In Reider vs. Martin, 359 Pa. Super. 586, 519 A.2d 507 (Pa. Super. 1987) (where landlord undertook contractual obligation to provide lock to tenants, landlord was subject to liability for harm caused by third party who entered through unlocked door and attacked tenant).
It should be further noted that this section has been held not to apply to governmental entities. See, e.g., Gardner vs. Conrail SEPTA, 524 Pa. 445, 573 A.2d 1016 (1990).
§ 42. Duty to Third-Persons Based on Undertaking to Another
An actor who gratuitously or for consideration undertakes to render services to another has a duty of reasonable care to a third persons in conducting the undertaking, if:
(a) The actor should recognize that the undertaking reduces the risk of physical harm to which a third person is exposed, and
(b) The failure to exercise such care increases the risk of harm beyond that which existed without the undertaking, or
(c) The actor has undertaken to perform a duty owed by the other to the third person, or
(d) Reliance by the other or the third person on the actorâ€™s exercising reasonable care in the undertaking causes the harm.
We have the same general comments with regard to this section as to (a) and (b).
The section is intended to parallel Section 41, but imposes a duty to third persons.
The illustration given is of Phillipsâ€™ Ribs, a restaurant, which hires Lindsey to keep its sidewalks clear of ice and snow. After a particularly bad storm, Lindsey failed to clear Phillipsâ€™ sidewalks. Luther, a customer of Phillips, fell on the sidewalk and suffered injury. Lindsey has a duty of reasonable care to Luther because Lindsey undertook a duty owed by Phillips to Luther. Pg. 104.
This Restatement, like most of the others before it, barely looks at any Pennsylvania law, as we have observed in the past. The Reporters have advised this author that no venal motive is at work and that they welcome input.
Pennsylvania has recognized a duty to third persons arising from an undertaking in the context of a physicianâ€™s requirement to protect others from a patientâ€™s communicable disease. See e.g., Troxel vs. A.I. Dupont Institute, 450 Pa. Super. 71; DiMarco vs. Lynch Homes-Chester County, Inc., 384 Pa. Super. 463, 559 A.2d 530, 531 (1989) (DiMarco I).
§ 43. Duty Based on Taking Charge of Another Who is Helpless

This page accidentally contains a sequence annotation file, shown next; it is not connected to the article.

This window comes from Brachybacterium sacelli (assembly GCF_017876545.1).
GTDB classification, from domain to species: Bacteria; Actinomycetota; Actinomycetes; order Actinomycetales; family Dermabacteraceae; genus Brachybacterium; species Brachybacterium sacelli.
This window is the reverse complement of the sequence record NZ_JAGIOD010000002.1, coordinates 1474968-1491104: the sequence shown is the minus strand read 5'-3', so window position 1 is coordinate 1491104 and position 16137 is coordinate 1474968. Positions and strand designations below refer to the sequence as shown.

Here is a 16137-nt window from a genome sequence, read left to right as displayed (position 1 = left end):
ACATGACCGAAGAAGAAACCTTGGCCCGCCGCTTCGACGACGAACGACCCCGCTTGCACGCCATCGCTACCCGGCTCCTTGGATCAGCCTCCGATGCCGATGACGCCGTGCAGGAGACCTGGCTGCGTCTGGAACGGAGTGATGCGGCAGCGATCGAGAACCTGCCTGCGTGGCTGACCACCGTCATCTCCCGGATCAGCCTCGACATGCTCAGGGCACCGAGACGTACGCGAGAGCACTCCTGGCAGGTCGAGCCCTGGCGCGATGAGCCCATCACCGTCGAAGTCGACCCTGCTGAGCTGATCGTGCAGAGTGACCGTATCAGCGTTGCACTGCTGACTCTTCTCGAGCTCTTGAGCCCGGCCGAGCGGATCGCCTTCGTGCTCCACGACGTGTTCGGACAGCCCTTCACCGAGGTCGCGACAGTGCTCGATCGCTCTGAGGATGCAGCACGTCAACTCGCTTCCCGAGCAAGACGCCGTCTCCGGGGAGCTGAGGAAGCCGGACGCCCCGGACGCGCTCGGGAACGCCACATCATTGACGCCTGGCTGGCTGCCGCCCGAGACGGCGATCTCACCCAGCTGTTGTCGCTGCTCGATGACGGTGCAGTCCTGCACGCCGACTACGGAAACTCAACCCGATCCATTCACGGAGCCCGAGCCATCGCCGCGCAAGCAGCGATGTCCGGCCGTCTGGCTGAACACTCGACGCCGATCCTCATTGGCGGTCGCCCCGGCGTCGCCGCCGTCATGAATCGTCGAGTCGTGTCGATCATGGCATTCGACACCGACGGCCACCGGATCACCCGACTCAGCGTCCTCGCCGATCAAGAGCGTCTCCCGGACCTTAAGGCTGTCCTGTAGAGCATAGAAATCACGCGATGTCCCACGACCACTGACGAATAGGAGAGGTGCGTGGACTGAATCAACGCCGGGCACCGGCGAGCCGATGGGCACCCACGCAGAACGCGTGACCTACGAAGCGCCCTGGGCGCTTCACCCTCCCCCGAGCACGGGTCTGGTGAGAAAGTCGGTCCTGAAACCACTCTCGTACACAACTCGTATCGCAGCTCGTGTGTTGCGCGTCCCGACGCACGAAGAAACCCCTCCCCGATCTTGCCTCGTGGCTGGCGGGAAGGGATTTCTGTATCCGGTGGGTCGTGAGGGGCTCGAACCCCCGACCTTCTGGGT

(a) An actor who, despite no duty to do so, undertakes a rescue and takes charge of another who is imperiled and helpless or unable to protect himself or herself has a duty to exercise reasonable care while the other is within the actorâ€™s charge.
(b) An actor who discontinues rescue efforts is subject to a duty of reasonable care not to leave the other in a worse position than when the actor took charge of the other and, if the other is in imminent peril of serious bodily harm, to exercise reasonable care to secure the safety of the other before terminating the rescue.
This is an example of a Restatement section where the intent is good, but there are too many words. It certainly is not necessary to use the concept of “peril” and “helpless” or “unable to protect himself or herself.” It appears that any one of those words would be sufficient, although the use of the combination arguably enhances the duty of care.
The Reporters do take note of the many Good Samaritan statutes which have been passed in essence failing to protect those sometimes in most need of it because of the good faith intention of a rescuer.
Lastly, Pennsylvania recognizes that duty of an actor who attempts to rescue another to do so reasonably. In Filter vs. McCabe, 1999 Pa. Super. 143, 733 A.2d 1274, 1277 (Pa. Super. 1999), appealed denied, 563 Pa. 645, 758 A.2d 1200 (2000) the appellant fell and smacked his head on a concrete floor in the homeownerâ€™s basement. The homeowner assisted the appellant by waking him and placing him on the couch. The next day the appellant awoke in the morning and proceeded home. Id. The homeowner called the appellantâ€™s home to see if he had made it home safely. When the homeowner spoke to the appellantâ€™s wife, she told him that her husband was sleeping, the homeowner, however, did not inform the appellantâ€™s wife that her husband had been knocked unconscious the previous night. The homeowner called again an hour later, at which time he informed the appellantâ€™s wife of the fall. The appellant was rushed to the hospital but had already suffered permanent brain damage. Id. The trial court dismissed the appellantâ€™s complaint. This Court reversed the trial court and reinstated the complaint. 733 A.2d at 1279. This Court held that because the homeowner had taken steps to assist the appellant once he was injured, he had a duty to do so in a reasonable manner consistent with §324 of the Restatement (Second) of Torts. 733 A.2d at 1278.
American Law Institute/pleadings/102003-jss (final draft)
1 The Chief Reporter, Professor Green, has indicated that he will include some of the Pennsylvania materials suggested herein.
Clifford A. Rieders is a partner in the Williamsport law firm Rieders, Travis, Humphrey, Harris, Waters & Waffenschmidt and is a Past President of the Pennsylvania Trial Lawyers Association.